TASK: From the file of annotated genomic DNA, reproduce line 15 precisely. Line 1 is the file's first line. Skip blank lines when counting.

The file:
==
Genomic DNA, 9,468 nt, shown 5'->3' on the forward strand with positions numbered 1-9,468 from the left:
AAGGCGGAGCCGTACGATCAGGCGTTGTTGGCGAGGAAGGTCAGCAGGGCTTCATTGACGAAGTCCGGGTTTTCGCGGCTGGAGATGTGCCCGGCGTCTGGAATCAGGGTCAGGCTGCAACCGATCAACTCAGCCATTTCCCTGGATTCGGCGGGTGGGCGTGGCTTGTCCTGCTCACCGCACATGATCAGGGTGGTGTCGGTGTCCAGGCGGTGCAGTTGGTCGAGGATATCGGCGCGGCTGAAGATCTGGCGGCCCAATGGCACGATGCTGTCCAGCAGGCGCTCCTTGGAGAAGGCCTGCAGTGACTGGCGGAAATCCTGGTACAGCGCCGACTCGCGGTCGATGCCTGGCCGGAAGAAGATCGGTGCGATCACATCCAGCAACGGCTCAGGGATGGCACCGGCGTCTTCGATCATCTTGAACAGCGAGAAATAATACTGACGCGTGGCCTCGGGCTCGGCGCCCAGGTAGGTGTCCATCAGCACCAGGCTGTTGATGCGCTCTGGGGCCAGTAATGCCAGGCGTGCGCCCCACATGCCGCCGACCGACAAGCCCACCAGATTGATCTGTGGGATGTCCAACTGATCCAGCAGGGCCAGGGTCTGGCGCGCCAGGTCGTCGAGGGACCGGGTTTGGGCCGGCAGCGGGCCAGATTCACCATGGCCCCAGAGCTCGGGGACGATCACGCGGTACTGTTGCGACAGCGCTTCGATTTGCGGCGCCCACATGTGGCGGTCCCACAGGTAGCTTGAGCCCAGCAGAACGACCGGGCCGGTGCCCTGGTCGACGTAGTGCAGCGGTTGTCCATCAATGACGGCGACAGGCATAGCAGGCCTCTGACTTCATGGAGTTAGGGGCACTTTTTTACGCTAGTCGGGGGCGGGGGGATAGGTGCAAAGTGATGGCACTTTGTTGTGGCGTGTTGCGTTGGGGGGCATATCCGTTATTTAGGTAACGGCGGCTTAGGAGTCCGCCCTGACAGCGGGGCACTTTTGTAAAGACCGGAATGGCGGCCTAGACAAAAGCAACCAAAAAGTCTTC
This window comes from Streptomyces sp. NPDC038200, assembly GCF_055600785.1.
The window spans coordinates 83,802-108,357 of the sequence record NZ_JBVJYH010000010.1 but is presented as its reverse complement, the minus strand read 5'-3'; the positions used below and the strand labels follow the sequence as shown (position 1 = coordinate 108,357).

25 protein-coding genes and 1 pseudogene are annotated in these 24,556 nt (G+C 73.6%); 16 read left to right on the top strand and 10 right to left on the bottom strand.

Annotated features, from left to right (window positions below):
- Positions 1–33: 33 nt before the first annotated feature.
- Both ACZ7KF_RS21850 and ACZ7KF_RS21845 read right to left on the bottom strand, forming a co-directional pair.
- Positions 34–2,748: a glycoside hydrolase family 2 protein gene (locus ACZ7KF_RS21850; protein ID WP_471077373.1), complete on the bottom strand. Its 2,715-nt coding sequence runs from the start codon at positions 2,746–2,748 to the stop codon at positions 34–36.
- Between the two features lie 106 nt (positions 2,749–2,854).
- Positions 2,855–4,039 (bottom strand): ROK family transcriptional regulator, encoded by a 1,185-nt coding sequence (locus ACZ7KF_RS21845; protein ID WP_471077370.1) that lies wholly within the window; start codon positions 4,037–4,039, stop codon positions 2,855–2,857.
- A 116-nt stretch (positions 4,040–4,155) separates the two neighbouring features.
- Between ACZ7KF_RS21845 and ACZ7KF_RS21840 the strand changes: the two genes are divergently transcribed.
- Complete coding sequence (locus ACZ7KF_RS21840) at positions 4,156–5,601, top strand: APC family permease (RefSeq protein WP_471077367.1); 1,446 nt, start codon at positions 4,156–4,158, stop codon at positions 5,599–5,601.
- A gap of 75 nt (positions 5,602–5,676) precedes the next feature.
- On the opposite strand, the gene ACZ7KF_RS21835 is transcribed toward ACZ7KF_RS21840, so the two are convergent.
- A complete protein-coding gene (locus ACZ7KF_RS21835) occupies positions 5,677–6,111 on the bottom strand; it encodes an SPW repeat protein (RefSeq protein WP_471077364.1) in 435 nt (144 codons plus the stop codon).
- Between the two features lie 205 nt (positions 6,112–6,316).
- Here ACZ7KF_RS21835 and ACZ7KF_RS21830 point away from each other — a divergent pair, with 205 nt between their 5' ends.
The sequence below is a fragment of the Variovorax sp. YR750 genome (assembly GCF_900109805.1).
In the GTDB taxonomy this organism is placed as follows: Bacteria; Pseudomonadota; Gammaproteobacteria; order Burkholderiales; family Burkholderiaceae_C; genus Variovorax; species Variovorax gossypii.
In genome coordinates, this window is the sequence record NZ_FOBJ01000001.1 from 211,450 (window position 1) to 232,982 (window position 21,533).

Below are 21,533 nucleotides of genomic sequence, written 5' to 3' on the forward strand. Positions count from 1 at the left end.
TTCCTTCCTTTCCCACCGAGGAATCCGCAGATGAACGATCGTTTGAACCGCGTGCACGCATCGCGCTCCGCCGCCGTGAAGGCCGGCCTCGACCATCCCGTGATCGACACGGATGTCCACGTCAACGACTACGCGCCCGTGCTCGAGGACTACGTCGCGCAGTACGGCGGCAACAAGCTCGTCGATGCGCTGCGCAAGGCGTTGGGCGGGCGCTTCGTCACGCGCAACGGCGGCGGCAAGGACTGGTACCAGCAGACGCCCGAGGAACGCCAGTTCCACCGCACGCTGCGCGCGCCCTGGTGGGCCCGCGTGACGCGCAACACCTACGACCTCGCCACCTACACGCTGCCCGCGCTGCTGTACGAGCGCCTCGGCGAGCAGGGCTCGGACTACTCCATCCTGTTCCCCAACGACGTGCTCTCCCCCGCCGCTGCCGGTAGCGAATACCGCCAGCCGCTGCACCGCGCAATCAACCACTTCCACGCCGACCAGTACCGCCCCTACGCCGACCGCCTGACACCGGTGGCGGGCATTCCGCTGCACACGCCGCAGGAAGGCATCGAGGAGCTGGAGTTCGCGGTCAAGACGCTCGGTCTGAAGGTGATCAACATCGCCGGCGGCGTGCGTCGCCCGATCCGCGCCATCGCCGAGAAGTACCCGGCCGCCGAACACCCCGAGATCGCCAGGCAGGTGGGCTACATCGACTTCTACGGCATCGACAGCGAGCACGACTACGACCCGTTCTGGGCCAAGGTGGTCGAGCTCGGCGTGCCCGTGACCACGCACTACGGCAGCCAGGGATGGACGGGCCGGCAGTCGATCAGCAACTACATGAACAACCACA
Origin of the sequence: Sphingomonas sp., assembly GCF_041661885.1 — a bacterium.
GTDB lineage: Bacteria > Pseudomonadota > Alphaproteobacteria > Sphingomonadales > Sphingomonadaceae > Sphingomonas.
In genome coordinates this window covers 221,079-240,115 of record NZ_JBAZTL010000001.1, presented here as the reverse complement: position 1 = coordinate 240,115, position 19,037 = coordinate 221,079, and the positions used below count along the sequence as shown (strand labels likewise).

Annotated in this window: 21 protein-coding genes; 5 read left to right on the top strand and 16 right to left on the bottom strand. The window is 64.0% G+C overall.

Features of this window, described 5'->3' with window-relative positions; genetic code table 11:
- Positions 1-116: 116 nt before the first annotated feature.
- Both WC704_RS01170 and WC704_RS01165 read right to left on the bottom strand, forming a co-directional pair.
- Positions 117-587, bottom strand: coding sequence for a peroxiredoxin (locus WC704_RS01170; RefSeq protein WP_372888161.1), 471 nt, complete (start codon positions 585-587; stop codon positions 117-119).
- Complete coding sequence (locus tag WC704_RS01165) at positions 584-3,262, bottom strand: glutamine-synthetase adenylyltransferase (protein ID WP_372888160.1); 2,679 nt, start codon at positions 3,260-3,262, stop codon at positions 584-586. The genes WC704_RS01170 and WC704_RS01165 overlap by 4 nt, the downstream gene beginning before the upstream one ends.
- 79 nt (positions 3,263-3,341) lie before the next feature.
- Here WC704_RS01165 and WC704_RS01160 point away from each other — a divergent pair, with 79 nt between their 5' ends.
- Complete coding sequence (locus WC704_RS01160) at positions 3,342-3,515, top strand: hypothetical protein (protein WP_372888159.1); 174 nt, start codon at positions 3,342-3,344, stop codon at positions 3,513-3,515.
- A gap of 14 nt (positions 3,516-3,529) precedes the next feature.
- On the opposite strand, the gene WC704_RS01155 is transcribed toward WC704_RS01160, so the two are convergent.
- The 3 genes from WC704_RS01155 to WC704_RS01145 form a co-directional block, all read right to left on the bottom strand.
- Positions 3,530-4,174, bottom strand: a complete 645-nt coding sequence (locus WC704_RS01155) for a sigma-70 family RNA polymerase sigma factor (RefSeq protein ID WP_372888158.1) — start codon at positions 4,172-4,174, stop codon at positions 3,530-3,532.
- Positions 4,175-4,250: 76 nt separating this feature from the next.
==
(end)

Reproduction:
- A gap of 75 nt (positions 5,602–5,676) precedes the next feature.